Jonathan George 1 Survey of World Literature



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Jonathan George 1

Survey of World Literature

Evan Beaty

12/8/10



Cast of Madame Bovary: A Study of Realism and Romanticism Through the Characters of the Novel
Gustave Flaubert is considered one of the most influential novelists of the Realist period. His most famous work, Madame Bovary, earned both heavy criticism and fame for its controversial style and mockery of Romanticism. The novel itself even went to trial, being banned for a while due to immorality (Various, 1). Many elements commonly found in Romantic novels were criticized and, to an extent, parodied in Madame Bovary. This stems from Flaubert having a cynical view of others, as well as a generally pessimistic outlook on life that was influenced by a young philosopher, Alfred Le Poittevin, who he met at an early age (Barzun, 1). This paper will describe how Flaubert goes after Romantic stereotypes within his masterpiece, looking at several of the characters and how they relate to both Romanticism and Realism, and to Flaubert’s personal life.

Emma Bovary, Madame Bovary herself, is the biggest insult to Romanticism within the novel. Her self-view as a wronged lady forced into a situation lower than her status reflects many heroines of Romantic works who, while happy with their status, have the touch of nobility that Emma sees herself having. An excellent example of this is in chapter eight, when Emma participates in the ball. She, while being very beautiful, possesses almost no grace (being a farm girl, after all) and clumsily falls on the Vicomte. While she takes it as a tender moment, the Vicomte is horribly embarrassed at her lack of skill and clumsiness, and sets her back in her seat to find a more suitable partner. While Emma daydreams about that moment, the Vicomte is busy dancing the same dance with a new lady, one who knows what to do and can keep up with him, improving his image. Other examples are littered throughout the novel, including Emma’s overdone “tragic” suicide with arsenic and the subsequent overdone “tragic” deathbed sequence.

One of Emma’s lovers, Rodolphe Boulanger, unlike Emma, actually possesses a romantic spark, one that is presented in a style that fits the realism of Madame Bovary. Rodolphe is a wealthy landowner who visited Charles (Emma’s husband) to have one of his workers bled. Upon seeing Emma, he was immediately intrigued and began a set of plans to seduce her, which succeeded. While Emma thought of Rodolphe as the strapping aristocrat who would save her from the humdrum life she lived with Charles, Rodolphe, however, only saw her as a pursuit for sexual means. Rodolphe was revealed to have no delusions about his life. He was wealthy and fairly attractive, and constantly went through the company of women. So many women had proclaimed their everlasting love for him, some honestly and others for profit, that he became desensitized to the words. Emma’s proclamations proved no more successful and he had no desire to whisk her away. This would give Rodolphe the appearance of a one dimensional character, simply a womanizer. However, towards the end of the novel, when Emma is desperately in debt and is exhausting every means to acquire the funds, tracks him down. At this point in the novel, Rodolphe has already broken ties with Emma and has moved on, but upon her arrival and confrontation we see him have the beginnings of a change of heart. As Emma speaks about forgiving Rodolphe and her desire to be with him again, oddly false, considering her actual plans with him before they broke up, he seems enticed at the idea and genuinely willing to try having a strong healthy relationship. In this way, Rodolphe fits both into the Romantic character persona (rich, charismatic, poetic in his speech) and that of a realistic character (his past experiences influence how he acts now, but he is capable of change).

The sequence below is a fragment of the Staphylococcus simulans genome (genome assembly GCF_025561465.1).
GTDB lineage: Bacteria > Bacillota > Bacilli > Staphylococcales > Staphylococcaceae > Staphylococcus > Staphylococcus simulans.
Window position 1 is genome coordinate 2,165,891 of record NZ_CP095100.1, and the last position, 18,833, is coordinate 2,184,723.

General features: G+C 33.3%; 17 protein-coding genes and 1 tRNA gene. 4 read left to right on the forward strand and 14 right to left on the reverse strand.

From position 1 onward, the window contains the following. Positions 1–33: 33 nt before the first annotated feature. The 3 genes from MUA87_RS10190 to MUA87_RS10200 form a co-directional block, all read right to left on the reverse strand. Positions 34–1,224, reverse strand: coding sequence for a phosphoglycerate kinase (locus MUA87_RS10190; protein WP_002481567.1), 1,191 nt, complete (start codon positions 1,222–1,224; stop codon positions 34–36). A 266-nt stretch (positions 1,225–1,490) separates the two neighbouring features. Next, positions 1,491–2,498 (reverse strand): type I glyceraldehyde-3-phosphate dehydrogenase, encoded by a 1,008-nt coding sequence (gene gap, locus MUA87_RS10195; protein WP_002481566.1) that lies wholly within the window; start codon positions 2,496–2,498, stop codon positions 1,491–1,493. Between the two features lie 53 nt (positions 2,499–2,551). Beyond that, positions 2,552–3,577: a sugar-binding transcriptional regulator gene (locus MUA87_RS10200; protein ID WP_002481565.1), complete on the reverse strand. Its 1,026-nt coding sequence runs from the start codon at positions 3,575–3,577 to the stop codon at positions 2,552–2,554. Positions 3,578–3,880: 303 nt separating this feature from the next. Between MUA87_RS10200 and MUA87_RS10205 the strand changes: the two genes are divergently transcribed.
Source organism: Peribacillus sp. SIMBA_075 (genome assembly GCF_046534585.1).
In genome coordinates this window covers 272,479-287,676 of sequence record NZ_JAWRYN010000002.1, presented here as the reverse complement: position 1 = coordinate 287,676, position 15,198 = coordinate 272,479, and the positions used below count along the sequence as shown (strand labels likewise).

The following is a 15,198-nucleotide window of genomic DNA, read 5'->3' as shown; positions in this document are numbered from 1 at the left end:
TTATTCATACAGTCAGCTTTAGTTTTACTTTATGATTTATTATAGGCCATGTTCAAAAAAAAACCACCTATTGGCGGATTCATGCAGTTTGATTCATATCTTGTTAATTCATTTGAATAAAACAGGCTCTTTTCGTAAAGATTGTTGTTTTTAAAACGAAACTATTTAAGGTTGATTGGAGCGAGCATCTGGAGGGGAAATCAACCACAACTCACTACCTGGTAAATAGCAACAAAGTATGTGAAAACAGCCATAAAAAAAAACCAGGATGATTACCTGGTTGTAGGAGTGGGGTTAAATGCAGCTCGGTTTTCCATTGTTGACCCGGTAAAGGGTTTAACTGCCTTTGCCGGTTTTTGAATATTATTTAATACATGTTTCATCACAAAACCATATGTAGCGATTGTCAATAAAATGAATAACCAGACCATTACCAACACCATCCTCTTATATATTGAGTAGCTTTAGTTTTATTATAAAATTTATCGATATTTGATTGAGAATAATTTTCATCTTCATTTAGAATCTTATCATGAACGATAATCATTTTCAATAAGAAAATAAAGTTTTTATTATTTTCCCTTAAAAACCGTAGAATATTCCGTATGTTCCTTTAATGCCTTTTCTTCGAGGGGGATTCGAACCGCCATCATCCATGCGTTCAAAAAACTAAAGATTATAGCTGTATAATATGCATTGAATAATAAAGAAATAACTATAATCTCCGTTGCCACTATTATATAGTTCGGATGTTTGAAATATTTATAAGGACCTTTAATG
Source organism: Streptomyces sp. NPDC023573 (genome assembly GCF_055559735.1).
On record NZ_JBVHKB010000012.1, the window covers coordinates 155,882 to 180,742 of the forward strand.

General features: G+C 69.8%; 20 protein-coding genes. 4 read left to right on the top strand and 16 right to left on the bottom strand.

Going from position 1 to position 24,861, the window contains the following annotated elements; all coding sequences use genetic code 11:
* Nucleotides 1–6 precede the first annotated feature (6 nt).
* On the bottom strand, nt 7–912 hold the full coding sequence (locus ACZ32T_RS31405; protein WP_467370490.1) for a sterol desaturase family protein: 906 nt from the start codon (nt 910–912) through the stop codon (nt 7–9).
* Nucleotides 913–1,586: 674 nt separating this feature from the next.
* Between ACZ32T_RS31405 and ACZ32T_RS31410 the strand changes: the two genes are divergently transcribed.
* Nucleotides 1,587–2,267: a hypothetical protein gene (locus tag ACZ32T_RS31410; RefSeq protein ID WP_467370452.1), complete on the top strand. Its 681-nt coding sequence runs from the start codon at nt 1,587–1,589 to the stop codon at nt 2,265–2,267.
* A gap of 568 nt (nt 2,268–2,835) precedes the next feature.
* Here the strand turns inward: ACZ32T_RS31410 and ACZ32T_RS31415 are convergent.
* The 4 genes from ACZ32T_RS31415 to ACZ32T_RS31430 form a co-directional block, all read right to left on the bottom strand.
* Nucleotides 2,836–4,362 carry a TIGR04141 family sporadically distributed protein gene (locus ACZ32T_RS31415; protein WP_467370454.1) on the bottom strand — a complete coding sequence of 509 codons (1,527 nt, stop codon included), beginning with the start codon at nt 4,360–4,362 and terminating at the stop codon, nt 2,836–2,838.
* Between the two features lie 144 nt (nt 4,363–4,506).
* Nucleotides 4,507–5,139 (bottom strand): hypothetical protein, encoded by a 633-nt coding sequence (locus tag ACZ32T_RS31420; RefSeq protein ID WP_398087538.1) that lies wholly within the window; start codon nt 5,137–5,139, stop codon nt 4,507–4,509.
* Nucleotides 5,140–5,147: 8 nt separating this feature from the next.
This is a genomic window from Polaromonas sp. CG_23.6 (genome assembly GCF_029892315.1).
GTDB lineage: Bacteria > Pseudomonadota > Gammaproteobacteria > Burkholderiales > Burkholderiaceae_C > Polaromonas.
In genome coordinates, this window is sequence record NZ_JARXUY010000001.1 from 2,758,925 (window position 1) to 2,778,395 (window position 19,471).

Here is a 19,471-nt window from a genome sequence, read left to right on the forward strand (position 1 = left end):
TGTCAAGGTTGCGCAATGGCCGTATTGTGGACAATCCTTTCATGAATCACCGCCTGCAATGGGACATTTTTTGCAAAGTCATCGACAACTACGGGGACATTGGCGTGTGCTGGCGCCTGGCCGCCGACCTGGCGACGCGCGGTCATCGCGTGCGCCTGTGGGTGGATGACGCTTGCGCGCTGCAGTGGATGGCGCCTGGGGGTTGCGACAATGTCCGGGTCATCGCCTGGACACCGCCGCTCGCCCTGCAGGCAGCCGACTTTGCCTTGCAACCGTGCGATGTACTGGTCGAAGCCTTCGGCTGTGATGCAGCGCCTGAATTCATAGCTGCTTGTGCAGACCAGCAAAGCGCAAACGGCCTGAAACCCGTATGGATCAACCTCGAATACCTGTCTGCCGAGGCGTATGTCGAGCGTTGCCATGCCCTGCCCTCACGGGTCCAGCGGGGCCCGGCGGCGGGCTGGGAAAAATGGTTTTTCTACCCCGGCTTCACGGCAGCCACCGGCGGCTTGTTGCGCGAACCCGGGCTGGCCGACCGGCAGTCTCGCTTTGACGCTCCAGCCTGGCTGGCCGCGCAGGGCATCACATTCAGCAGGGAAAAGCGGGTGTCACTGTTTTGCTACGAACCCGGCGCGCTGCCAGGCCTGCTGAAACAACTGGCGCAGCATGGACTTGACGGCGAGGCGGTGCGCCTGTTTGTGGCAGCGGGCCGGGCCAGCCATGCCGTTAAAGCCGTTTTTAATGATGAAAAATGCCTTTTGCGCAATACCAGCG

Another character with the spark of the Romantic is Leon Dupuis, who first appears in the second chapter of part two. Leon is, in many ways like Emma. He seeks the romantic life, full of adventure and high society. The aggravation with his current lifestyle brought on by his adolescence speaks to Emma and they hit it off quite quickly. They quickly foster a powerful relationship that could easily become more passionate, but Emma pushes him away. In her mind, she was being a good wife, and was possibly pursuing the Romantic ideal of the love that could never be (like Romeo and Juliet). Despite his advances, Emma pushes Leon away, and finally he leaves for Paris to pursue his career.